You only need to look at what has happened to the acting profession to see the effect of over-supply. Most actors spend more time out of work than in-work because there are probably 10 actors (or more?) available for every one job. It's a classic example of an unregulated market. There is no framework to enable the supply of new actors to be stemmed, unlike in AT, where accreditation by a recognised professional organisation is seen by our customers as an important requirement, if not exactly a prerequisite.

We know from recent salary surveys of AT teachers that there is a crisis amongst those who are teaching AT as their primary source of income. Compare today's typical lesson fee of £30 to the 4 guineas charged by FM Alexander 90 years ago. His fee corresponded to around £200 by modern standards! It's my understanding that he expressed concerns about the dilution of the market by newly qualified teachers: fears which evidently were well-founded.

I therefore intend to propose a motion for debate at the next STAT AGM, providing I can find a seconder. At the moment, I'm thinking of something on the lines of the following:

"The membership feels that too many teachers are being trained at present and would like Council to explore a moratorium on new schools in the UK for 5 years. After this time, the granting of new heads of training will be strictly controlled having regard for the demand for AT lessons in the geographical location relative to existing supply in that location and to the will of the membership."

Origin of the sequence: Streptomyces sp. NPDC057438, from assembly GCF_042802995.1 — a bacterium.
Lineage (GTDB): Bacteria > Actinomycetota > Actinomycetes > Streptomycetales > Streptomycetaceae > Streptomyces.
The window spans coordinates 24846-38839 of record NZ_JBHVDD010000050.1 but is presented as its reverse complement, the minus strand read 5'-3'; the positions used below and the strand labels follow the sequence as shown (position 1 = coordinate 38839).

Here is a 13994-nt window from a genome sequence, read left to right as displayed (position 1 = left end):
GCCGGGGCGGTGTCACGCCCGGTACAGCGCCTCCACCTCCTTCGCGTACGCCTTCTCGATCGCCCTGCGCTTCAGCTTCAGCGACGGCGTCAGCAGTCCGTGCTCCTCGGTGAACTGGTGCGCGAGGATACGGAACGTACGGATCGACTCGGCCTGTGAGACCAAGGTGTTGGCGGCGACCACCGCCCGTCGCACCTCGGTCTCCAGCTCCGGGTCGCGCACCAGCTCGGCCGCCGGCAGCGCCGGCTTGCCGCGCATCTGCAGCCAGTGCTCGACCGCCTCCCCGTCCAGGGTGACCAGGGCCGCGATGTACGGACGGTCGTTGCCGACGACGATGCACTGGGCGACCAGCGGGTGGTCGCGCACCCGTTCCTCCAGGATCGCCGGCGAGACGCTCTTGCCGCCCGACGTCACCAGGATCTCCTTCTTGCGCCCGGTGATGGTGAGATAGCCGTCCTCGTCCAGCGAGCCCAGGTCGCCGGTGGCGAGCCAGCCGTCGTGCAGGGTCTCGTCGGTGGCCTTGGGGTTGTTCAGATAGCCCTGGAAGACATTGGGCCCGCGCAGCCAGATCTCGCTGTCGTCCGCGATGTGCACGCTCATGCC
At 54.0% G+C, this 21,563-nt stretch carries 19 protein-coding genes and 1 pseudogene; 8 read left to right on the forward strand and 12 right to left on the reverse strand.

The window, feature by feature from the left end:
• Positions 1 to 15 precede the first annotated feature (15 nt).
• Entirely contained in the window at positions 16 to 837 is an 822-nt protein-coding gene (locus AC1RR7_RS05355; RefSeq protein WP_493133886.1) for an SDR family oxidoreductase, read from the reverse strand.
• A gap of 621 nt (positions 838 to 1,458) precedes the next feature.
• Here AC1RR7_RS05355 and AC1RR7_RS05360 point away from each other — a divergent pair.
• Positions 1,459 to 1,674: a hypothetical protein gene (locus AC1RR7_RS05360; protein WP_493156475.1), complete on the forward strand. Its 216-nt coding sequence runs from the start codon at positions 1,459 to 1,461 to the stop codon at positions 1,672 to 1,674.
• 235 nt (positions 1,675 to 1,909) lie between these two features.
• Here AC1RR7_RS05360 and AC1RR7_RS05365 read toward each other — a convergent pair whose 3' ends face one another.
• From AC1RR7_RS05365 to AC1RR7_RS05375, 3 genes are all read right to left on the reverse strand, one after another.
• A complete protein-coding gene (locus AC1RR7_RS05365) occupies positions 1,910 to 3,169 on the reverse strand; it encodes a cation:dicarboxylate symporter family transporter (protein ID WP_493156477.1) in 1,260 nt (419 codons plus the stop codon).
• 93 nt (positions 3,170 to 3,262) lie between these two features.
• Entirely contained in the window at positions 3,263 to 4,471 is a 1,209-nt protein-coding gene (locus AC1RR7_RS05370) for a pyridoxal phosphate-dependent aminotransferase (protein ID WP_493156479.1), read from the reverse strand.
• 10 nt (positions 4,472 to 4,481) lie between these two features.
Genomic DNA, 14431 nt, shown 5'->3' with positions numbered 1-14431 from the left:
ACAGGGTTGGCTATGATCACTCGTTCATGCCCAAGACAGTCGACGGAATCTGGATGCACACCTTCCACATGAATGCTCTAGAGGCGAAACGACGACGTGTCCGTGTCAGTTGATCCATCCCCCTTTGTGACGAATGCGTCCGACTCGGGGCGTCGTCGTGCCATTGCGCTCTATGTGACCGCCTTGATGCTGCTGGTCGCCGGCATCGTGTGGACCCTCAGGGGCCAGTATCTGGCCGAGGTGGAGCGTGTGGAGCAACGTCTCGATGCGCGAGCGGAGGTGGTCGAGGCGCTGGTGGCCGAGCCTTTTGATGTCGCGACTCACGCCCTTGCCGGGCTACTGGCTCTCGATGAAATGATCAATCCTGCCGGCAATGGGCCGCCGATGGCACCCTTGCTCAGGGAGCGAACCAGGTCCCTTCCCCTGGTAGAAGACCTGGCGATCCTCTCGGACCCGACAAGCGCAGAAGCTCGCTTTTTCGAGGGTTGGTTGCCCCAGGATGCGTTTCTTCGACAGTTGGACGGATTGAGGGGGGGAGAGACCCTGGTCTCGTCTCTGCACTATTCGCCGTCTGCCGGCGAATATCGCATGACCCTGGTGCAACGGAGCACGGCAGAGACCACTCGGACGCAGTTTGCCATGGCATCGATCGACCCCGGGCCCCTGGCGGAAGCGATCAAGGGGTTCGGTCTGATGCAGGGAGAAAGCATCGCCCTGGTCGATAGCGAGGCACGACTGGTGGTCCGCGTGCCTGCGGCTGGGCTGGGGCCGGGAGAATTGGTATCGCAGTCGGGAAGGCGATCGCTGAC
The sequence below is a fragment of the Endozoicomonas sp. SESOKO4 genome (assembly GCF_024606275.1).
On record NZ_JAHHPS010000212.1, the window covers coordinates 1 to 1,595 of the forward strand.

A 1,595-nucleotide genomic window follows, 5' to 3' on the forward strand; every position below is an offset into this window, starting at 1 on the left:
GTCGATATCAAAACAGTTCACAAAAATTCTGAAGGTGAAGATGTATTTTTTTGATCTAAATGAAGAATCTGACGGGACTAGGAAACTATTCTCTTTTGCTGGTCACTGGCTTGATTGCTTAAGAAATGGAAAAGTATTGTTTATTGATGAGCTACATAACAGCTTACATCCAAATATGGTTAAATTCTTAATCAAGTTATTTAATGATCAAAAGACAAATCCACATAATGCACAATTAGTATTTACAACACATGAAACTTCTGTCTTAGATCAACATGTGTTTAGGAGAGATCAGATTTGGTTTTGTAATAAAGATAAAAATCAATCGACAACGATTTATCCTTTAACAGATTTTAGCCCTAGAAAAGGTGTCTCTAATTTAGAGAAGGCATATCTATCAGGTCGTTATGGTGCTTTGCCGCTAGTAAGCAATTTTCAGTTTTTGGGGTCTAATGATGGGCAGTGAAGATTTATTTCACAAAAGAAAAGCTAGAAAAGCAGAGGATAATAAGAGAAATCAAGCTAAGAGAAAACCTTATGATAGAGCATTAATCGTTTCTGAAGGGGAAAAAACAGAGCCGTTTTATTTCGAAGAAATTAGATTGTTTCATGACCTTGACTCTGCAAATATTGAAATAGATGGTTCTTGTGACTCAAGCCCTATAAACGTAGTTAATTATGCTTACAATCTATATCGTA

If you have a view on this or would like to second such a motion, please Send me an email or comment on this blog.


  1. I have to disagree with your suggestion for protecting the market for a number of reasons. Here are 2 obvious ones:

    First, limiting the number of teachers would, in my opinion, harm the market. People find out about the AT from a teacher, tell their friends who may live far away, and they may then see a local teacher. So the more teachers the better for all.

    (Limiting numbers might make sense for a field like medicine where there is a well-defined need that most people are already aware of. The AT is certainly not in that category. The AT market is, in other words, not a zero sum game.)

    Second, limiting STAT membership does nothing about competing organizations - except encourage membership in them. With the arrival of the web, STAT membership means nothing more than any other organization just as in the States, AmSAT, ATI etc are all pretty much on an equal footing. Welcome to the internet!

    In my opinion, the main reason most teachers don't have all the students they want is extraordinarily poor marketing - but on an group and individual level. Poor marketing in the sense that most teachers cannot explain in commonsense words to ordinary people just what they're offering. Poor marketing in the sense that the majority of teachers don't have websites even today, despite the extremely low cost of having one and the proven cost-effectiveness of that form of promotion.

    I'm not saying there aren't marketing challenges for a field like the AT, but as a whole, the profession has failed miserably - and that's the main reason so many teachers have so few students.

    My rant has now ended!

  2. Thanks for your thoughts. I don't consider your comments to be a rant. In fact you make a very important point, namely that if STAT controls its market by restricting entry of new practitioners then this could, in a free market, open the door to competitor organisations.

    I have considered this possibility myself but I discount it as a serious issue because there are no credible competitors in the UK - which is the market I'm talking about - and STAT will become (if it isn't already) the de facto authority on AT in the UK.